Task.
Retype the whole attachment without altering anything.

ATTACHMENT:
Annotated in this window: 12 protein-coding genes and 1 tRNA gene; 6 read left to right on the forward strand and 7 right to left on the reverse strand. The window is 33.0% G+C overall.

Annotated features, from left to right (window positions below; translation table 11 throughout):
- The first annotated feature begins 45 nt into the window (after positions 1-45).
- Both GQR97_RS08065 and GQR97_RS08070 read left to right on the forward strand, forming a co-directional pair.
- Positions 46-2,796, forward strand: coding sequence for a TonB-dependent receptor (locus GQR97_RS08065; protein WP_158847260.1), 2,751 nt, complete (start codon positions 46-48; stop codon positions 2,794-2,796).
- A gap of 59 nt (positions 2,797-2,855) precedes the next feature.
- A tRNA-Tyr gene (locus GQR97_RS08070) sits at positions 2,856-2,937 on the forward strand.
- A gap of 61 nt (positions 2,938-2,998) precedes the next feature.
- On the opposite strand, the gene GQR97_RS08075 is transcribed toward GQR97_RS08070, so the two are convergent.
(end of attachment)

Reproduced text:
Annotated in this window: 12 protein-coding genes and 1 tRNA gene; 6 read left to right on the forward strand and 7 right to left on the reverse strand. The window is 33.0% G+C overall.

Annotated features, from left to right (window positions below; translation table 11 throughout):
- The first annotated feature begins 45 nt into the window (after positions 1-45).
- Both GQR97_RS08065 and GQR97_RS08070 read left to right on the forward strand, forming a co-directional pair.
- Positions 46-2,796, forward strand: coding sequence for a TonB-dependent receptor (locus GQR97_RS08065; protein WP_158847260.1), 2,751 nt, complete (start codon positions 46-48; stop codon positions 2,794-2,796).
- A gap of 59 nt (positions 2,797-2,855) precedes the next feature.
- A tRNA-Tyr gene (locus GQR97_RS08070) sits at positions 2,856-2,937 on the forward strand.
- A gap of 61 nt (positions 2,938-2,998) precedes the next feature.
- On the opposite strand, the gene GQR97_RS08075 is transcribed toward GQR97_RS08070, so the two are convergent.